112 Cedar Street, Castleton

(c. mid to late 1800s)
Roll No. 1411-011-050-10200 – Cramahe Township Ontario

Folk Victorian

112 Cedar Street straddles the corner of Cedar and Mill Streets on a large, beautifully landscaped lot, in the village of Castleton, Ontario. The house and grounds have undergone extensive renovations over its long life (mid to late 1800s) but the base building is a fine example of the architectural style called Folk Victorian. This style which was prevalent from 1870 to 1910 began as an orderly, less elaborate version of the classic Victorian.

Initially these Folk Victorians were found in remote/rural areas, made of local materials with or without adornment. Later they became very popular and today can be found in rural areas and cities, in every neighbourhood.

The floor plan is usually straight forward with a parlour in front, kitchen in back, and bedrooms upstairs.

The classic Folk Victorian has a tall, square symmetrical shape with a front gable and a side wing which gives it an “L” shape. It has a cross gable roof and often a front porch with spindles and gingerbread and sometimes flat jigsaw trim.

Some properties of this style have a three panel oriel window (on the upper floor level) in the Gothic Style and many others have ground floor three panel bay or bow windows not present here.

The renovations to this property have “closed” the front door always found in the “L” which usually leads to the kitchen. There is a large two story addition to the rear, an attached garage and a sun room on the opposite facade.

This house, like many others (40 Church Street West Colborne as an example) has tudor shaped hood or drip molds over the windows which are both decorative and functional. The original wood siding has been covered with horizontal vinyl clapboard. A handsome addition to Castleton’s century homes.

History or Associative Value

Unusually the 200 acres that comprise most of Castleton were granted to the five daughters of Matthew Pruyn, a United Empire Loyalist resident in Prince Edward County, in 1832. No one knows why. One year later they sold all of it to Joseph A. Keeler, known to be the founder of the town of Castleton. But, a trustee for the Pruyn sisters sold 112 Cedar Street to Wesley Prout, a carpenter and mill owner in 1888. He likely built the house and he lived there until 1921 when he was run over and killed by a wagon.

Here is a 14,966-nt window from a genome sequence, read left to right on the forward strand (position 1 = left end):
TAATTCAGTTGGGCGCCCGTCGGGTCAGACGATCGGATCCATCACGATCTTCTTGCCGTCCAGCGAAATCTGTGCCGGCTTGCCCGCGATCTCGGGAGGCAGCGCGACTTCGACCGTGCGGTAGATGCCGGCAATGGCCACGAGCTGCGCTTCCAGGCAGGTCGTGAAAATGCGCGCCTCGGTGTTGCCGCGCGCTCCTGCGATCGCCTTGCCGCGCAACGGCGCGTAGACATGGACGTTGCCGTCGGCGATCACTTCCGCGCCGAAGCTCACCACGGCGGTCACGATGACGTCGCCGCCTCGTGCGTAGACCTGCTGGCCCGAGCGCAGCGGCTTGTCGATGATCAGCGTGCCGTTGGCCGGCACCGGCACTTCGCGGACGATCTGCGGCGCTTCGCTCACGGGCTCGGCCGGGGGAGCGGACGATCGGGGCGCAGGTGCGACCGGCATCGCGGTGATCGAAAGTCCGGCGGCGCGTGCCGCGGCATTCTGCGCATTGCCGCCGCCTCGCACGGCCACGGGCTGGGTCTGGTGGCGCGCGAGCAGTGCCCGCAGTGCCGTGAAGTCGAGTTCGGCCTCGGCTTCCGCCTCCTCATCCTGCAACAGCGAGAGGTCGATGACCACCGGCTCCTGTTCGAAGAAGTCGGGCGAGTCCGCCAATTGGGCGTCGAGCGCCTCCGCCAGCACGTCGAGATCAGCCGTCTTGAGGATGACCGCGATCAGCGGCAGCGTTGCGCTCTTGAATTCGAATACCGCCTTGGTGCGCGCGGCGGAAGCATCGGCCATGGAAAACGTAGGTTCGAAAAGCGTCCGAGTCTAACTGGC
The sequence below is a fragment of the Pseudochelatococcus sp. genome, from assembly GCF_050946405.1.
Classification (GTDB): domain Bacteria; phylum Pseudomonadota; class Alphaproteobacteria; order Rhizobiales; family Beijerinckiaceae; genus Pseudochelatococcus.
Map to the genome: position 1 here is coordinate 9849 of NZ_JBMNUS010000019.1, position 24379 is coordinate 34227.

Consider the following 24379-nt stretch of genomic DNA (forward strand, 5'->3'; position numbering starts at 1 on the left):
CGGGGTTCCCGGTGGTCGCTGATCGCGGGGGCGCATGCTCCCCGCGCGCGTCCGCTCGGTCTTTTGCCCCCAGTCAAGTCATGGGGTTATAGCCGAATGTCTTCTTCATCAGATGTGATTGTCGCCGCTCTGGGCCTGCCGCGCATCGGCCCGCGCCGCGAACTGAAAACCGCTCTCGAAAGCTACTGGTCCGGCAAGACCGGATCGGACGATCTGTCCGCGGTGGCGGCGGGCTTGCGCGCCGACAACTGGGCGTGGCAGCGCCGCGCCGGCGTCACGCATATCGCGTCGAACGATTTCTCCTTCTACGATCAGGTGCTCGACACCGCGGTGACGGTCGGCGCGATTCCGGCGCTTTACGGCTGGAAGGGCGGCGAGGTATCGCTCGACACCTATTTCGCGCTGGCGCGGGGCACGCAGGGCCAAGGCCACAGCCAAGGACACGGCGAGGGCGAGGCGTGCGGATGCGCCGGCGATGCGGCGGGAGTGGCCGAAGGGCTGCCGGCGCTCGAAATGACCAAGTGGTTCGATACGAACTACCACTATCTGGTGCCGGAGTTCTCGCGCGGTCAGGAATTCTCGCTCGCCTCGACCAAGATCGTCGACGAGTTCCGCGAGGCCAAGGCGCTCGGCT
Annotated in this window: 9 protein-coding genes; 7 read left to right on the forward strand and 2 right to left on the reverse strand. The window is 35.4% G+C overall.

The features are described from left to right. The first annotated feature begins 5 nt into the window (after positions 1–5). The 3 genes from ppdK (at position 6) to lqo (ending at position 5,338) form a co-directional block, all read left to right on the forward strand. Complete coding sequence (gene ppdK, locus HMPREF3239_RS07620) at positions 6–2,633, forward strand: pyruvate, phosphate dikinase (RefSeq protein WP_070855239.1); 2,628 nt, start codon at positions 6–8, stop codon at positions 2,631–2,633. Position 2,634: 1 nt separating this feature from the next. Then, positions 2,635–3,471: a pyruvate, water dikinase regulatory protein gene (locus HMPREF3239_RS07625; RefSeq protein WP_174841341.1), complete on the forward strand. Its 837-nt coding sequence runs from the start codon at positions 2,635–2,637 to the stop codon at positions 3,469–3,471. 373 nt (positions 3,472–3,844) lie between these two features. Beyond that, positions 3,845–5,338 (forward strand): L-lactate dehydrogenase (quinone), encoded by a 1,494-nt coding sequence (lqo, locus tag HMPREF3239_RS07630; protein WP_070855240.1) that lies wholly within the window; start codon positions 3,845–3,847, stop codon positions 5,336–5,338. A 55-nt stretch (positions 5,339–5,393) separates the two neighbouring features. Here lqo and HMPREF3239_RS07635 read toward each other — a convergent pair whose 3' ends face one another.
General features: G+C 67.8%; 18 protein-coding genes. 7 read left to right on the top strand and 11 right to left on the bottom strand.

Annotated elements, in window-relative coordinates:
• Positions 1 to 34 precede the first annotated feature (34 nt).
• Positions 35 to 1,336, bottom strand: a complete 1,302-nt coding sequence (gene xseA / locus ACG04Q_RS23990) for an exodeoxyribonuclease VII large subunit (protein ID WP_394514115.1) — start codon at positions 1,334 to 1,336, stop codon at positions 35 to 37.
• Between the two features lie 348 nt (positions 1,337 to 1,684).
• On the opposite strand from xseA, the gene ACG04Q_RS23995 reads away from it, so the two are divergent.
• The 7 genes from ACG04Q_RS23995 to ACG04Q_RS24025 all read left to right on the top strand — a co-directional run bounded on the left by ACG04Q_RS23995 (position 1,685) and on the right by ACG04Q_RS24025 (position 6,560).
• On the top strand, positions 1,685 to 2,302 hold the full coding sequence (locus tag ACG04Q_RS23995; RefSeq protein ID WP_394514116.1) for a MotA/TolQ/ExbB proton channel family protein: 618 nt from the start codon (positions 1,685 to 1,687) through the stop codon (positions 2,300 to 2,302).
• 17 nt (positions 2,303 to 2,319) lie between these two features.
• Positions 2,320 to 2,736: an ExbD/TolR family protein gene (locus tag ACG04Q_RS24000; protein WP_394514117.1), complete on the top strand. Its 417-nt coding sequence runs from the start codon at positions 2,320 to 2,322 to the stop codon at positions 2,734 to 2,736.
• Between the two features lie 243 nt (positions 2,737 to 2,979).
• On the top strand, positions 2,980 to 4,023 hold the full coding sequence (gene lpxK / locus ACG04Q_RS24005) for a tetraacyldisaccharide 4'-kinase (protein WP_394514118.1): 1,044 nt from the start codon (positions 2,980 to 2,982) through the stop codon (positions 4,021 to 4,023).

Additional Historical and Genealogical Information

112 Cedar St, Castleton

This house stands on Castleton Lot 166.

The 200 acres of Lot 33, Concession 7, which includes much of modern-day Castleton, were granted by the Crown to Catherine Williamson (1800-1879), Martha Byrns (1797-1870), Sarah Stevens (1794=?), Rebecca Pruyn (1809-?), and Jane Pruyn (1798-?) on 2 April 1832. As I discussed in the write-up I did on the Pruyn family, these were the five daughters of Matthew Pruyn (1762-1813) an Empire Loyalist who settled in Prince Edward County. I don’t know why they were granted this land. As far as I can tell none of them ever lived there.

Rebecca Pruyn sold the 200 acres belonging to herself and her sisters to Joseph Abbott Keeler (1788-1855) on 23 February 1833. Over the next several years Keeler sold off bits and pieces of this land. What remained, including Lot 166, was transferred to Keeler’s son Joseph (1824-1881) on 23 September 1854. The younger Keeler continued his father’s tradition of selling off properties in Castleton.

Now things become a little unclear. On 24 and 29 April 1882 two of the Pruyn sisters, Rebecca Lewis and Jane Byrns, transferred what appears to be the entire 200 acres of Lot 33 to the trusteeship of Clarkson Jones (1833-1910), a Toronto lawyer. Castleton properties then proceeded to be sold by Colborne lawyer William Lazarus Payne (1847-1928), presumably in collaboration with Jones. I don’t see how this jibes with the purchase of the property by Joseph Abbott Keeler 49 years earlier, but there it is.
Payne sold Castleton Lot 166 to Wesley Prout (1850-1921) on 24 April 1888. Prout owned it for the rest of his life. The 1881 census listed Prout as a carpenter, but subsequent records generally refer to him as the proprietor of a saw and shingle mill. His wife was Martha Honeywell (1852-1929) and they had seven children: Estella (1874-1903), Effie (1876-?), John Addison (1878-?), William Stanley (1881-?), Nellie Maud (1884-?), Franklin Shirley (1886-?), and Iva Lillace (1890-?). Prout died when he was run over by a wagon in 1921.

If this house was built after 1888, Prout built it. If it was built before that date I have no idea who built it because Castleton Lot 166 had not yet been sold; it was just part of the general holdings in Lot 33, Concession 7 owned by the Pruyn sisters or the Keelers.

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